Ebola virus (EBOV) has been reported to enter cultured cell lines via a dynamin-2-independent macropinocytic pathway or clathrin-mediated endocytosis. The route(s) of productive EBOV internalization into physiologically relevant cell types remain unexplored, and viral-host requirements for this process are incompletely understood. Here, we use electron microscopy and complementary chemical and genetic approaches to demonstrate that the viral glycoprotein, GP, induces macropinocytic uptake of viral particles into cells. GP's highly-glycosylated mucin domain is dispensable for virus-induced macropinocytosis, arguing that interactions between other sequences in GP and the host cell surface are responsible. Unexpectedly, we also found a requirement for the large GTPase dynamin-2, which is proposed to be dispensable for several types of macropinocytosis. Our results provide evidence that EBOV uses an atypical dynamin-dependent macropinocytosis-like entry pathway to enter Vero cells, adherent human peripheral blood-derived monocytes, and a mouse dendritic cell line.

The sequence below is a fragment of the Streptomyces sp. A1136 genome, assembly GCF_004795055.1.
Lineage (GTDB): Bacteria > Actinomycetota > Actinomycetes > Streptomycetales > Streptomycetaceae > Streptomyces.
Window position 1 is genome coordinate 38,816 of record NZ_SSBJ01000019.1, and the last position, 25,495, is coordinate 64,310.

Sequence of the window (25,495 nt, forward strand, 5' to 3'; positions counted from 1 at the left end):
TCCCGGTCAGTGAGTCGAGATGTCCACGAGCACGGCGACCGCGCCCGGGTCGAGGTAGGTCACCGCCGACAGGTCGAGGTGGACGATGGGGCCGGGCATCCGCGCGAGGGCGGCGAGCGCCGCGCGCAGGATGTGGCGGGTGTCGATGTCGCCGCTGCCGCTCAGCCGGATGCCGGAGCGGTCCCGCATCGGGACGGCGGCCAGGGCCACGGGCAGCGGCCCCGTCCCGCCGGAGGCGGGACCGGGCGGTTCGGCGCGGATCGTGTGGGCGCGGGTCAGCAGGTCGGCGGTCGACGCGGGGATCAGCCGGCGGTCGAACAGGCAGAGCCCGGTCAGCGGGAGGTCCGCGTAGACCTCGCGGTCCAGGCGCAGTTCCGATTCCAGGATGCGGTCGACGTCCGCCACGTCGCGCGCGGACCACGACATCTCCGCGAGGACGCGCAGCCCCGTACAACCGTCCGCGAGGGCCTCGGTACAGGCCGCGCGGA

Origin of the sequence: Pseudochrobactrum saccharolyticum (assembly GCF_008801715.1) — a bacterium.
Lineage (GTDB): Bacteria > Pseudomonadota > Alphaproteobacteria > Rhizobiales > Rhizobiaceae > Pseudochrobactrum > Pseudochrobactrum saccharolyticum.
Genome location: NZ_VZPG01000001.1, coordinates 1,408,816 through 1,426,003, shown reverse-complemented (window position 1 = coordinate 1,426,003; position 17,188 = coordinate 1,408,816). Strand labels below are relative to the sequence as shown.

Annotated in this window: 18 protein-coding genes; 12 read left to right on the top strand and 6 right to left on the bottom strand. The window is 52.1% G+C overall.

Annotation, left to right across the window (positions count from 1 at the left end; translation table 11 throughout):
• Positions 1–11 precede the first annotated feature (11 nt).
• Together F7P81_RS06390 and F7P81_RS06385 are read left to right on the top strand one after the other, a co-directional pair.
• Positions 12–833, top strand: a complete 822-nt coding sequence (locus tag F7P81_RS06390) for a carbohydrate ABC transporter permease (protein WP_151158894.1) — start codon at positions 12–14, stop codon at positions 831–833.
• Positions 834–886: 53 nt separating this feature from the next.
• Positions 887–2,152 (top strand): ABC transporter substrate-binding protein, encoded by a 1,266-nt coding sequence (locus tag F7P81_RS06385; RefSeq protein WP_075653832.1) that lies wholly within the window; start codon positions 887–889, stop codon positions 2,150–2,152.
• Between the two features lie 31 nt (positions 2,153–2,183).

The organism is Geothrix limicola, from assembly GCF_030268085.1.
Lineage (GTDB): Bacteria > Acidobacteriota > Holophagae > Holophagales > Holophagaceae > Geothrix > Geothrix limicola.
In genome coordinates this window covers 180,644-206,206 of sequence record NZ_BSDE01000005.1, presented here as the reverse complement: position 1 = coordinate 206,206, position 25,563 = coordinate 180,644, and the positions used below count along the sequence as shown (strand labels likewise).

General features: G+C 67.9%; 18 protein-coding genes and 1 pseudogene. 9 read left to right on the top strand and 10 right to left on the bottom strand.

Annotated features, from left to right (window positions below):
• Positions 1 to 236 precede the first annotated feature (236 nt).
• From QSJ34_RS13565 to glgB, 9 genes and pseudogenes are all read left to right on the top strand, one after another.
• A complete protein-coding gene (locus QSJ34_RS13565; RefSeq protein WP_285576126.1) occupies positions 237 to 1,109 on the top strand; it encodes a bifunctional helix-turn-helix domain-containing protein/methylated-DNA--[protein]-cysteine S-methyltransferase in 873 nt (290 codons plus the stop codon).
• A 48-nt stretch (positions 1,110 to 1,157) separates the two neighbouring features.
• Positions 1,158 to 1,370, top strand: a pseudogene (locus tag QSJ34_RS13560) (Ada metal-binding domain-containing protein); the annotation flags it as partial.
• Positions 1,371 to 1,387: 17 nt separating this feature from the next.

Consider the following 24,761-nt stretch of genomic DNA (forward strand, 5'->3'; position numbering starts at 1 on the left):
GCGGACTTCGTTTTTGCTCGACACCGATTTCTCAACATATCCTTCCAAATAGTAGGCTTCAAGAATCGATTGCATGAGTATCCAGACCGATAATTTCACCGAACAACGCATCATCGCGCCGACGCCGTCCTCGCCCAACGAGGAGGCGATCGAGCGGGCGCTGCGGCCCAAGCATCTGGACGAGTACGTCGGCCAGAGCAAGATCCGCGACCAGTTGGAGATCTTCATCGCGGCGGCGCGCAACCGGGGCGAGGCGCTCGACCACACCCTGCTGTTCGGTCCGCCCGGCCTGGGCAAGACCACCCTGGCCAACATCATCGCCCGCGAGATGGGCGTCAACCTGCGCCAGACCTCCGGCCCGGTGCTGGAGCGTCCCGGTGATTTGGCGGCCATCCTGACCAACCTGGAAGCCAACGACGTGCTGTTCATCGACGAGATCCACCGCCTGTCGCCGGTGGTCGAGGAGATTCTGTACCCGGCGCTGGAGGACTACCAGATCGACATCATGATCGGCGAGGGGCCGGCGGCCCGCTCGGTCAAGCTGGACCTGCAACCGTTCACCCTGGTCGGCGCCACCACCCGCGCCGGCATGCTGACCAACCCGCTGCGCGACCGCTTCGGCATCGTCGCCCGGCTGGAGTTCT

Ebola virus; filovirus; vesicular stomatitis virus; virus-like particles; glycoprotein; viral entry; viral infection; endocytosis; macropinocytosis; Pak-1; dynamin; antigen presenting cells; monocytes; dendritic cells
Difficulty sleeping is common among patients with fibromyalgia (FM); however, its impact on health-related quality of life (HRQoL) is not well understood. The aim of the current study was to assess the burden of sleep difficulty symptoms on HRQoL among patients with FM.
The current study included data from the 2009 National Health and Wellness Survey (N=75,000), which is a cross-sectional, Internet-based survey representative of the adult US population. The prevalence of sleep difficulty symptoms among patients with FM (n=2,196) were compared with matched controls (n=2,194), identified using propensity-score matching. Additionally, the relationship between the number of sleep difficulty symptoms (none, one, or two or more) and HRQoL (using the SF-12v2) was assessed using regression modeling, controlling for demographic and health history variables.